Our taxi and courier client contacted us to develop an online pricing calculator that would reliably calculate the distance between two
locations (pickup and drop-off points). It would allow the user (customer) a choice of vehicle types ie. bike, van, car for the parcel(s) and provide
an estimated delivery cost based upon the locations and vehicle types chosen through their website.
Our initial thoughts were to use the “as the crow flies” solution, whereby postcodes and/ore addresses would be converted into coordinates
and then clever math applied to work out the distances. A percentage factor would then be introduced to the equation, which
would allow for road deviation that would naturally occur within geographic environments.
This solution would have been relatively easy to implement, however, it wouldn’t have been accurate enough for our client’s needs.
After all, our courier/taxi client would potentially lose revenue and possibly, over charge their customers. An accurately calculated
solution was required and having researched the web extensively our development team managed to source external mapping data.
Following our research we discovered (Google’s distance matrix API)
. This proved to be the perfect solution as Google would return the distance between two free text addresses, whilst utilising and basing its calculations on the fastest route
between the two points.
Using the Google service weasn't stratightforward, it introduced a couple of issues of its own:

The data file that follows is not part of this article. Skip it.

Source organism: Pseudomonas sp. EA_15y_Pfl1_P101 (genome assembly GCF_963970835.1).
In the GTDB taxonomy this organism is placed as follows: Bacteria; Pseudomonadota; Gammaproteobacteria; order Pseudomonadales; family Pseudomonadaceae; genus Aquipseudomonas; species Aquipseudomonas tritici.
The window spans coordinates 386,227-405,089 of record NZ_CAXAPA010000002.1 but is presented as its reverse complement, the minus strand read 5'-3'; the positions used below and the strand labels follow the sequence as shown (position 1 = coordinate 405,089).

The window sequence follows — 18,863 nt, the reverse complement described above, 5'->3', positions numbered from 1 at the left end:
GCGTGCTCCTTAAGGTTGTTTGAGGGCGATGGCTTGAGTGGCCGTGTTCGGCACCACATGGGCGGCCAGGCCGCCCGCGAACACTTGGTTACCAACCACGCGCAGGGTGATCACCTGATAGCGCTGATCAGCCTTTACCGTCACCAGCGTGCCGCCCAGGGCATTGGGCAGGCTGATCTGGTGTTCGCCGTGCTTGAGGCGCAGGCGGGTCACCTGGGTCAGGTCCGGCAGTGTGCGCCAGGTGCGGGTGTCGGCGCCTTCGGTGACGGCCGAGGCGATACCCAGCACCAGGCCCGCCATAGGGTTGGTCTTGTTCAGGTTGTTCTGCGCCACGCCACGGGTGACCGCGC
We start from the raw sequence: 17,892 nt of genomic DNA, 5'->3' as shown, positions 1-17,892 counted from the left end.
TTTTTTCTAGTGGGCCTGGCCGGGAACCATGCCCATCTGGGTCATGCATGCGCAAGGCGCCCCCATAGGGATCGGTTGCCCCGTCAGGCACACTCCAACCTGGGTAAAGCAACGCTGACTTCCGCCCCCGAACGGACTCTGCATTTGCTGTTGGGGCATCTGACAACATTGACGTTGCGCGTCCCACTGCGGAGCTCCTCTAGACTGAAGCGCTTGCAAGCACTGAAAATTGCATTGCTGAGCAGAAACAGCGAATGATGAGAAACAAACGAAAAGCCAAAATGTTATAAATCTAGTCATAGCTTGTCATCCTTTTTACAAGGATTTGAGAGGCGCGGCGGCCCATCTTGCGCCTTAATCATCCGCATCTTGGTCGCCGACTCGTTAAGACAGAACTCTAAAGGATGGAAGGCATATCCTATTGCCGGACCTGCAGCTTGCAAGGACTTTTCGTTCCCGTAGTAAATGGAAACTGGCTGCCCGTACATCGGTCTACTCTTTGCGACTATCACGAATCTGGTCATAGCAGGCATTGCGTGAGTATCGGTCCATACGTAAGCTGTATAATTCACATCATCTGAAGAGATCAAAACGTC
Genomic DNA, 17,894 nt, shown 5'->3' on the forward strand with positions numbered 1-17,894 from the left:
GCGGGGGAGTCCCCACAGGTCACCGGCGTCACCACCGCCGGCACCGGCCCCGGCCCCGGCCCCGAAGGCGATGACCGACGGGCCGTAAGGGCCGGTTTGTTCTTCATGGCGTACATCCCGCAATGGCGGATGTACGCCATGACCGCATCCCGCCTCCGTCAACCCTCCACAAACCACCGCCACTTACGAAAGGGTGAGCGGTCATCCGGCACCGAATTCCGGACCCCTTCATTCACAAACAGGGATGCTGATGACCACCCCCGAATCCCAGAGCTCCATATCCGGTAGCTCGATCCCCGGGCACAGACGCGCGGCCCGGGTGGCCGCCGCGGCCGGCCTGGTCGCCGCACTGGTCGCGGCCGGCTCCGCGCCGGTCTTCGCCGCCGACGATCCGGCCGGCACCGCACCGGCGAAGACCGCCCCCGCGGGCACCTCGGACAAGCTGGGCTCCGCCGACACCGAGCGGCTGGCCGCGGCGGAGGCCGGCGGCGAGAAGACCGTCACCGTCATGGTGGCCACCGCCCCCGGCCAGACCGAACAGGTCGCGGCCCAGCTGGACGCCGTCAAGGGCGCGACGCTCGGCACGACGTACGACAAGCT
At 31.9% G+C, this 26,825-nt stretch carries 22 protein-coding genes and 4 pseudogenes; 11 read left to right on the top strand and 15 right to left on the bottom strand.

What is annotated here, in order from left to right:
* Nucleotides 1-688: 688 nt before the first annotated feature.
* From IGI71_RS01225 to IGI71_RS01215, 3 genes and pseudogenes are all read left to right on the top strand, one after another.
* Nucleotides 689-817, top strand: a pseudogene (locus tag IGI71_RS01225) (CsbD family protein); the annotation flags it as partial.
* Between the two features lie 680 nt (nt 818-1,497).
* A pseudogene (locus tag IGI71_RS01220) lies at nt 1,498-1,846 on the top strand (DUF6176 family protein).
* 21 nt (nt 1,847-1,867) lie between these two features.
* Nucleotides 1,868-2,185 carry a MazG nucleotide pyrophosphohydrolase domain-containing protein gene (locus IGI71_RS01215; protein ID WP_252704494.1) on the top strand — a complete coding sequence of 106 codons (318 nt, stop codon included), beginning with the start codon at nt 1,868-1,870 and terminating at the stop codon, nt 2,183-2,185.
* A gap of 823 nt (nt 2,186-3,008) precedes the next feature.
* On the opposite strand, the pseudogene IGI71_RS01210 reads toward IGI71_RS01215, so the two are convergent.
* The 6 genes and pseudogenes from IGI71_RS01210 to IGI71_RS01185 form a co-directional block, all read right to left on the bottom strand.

(Python), (Java) and (Go)
- All data retrieved from Google's services must be displayed on a Google branded map.
The first issues was (thanks to Google's API) very simple to fix. Their API is beautifully simple and RESTful, which allowed for us to
easily write our own wrapper using CURL. An example of which can be found below:
// Create a new CURL instance<br>
$ch = curl_init();
// Api Url<br>
$url = "https://maps.googleapis.com/maps/api/distancematrix/";
// Array of options to be passed to API<br>
$options = array(
"origins" => "england",
"destinations" => "spain",
"units" => "imperial",
"language" => "en-GB",
"key" => API_KEY_HERE
$request = $uri . "?" . http_build_query( $options );
// set url <br>
url_setopt($ch, CURLOPT_URL, $request);
//return the transfer as a string <br>
curl_setopt($ch, CURLOPT_RETURNTRANSFER, 1);
// $output contains the output string <br>
$output = json_decode(curl_exec($ch), true);
// close curl resource to free up system resources <br>
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design and usability
The second issue was slightly more complicated as it meant the initial calculator design and usability of the application had to change. THis introduced another level of complexity.
Reworking the design wasn’t a problem for our website and user experience designers as a stylised Google map was simply added to the calculated cost panels, thus displaying pickup (point A) and drop-off (point B.)
There was a problem however, when a user/customer opted to display price comparison(s), more maps were created and thus slowing the page speed down to a crawl. Another Google API to the rescue!
Google provides a way of implementing what it calls “static maps” via the (Static maps API) these maps do not need
the worry of live maps slowing the page down.
The code that we used for our map looked something like this:
Thus generating a stylised map that looked similar to the below:
With the help of Google’s API’s we were able to create a seamless user experience and final end solution for our Taxi/Courier client’s online distance and price calculator.
If you are looking to integrate with Google’s mapping API or (for more information and full documentation of Google’s mapping API click here.)
Do you need a similar distance pricing calculator?
Contact our honest, transparent and intelligent team today to discuss your requirements.
Arrange your free consultation
Wayne Frisby / Website developer & SEO consultant
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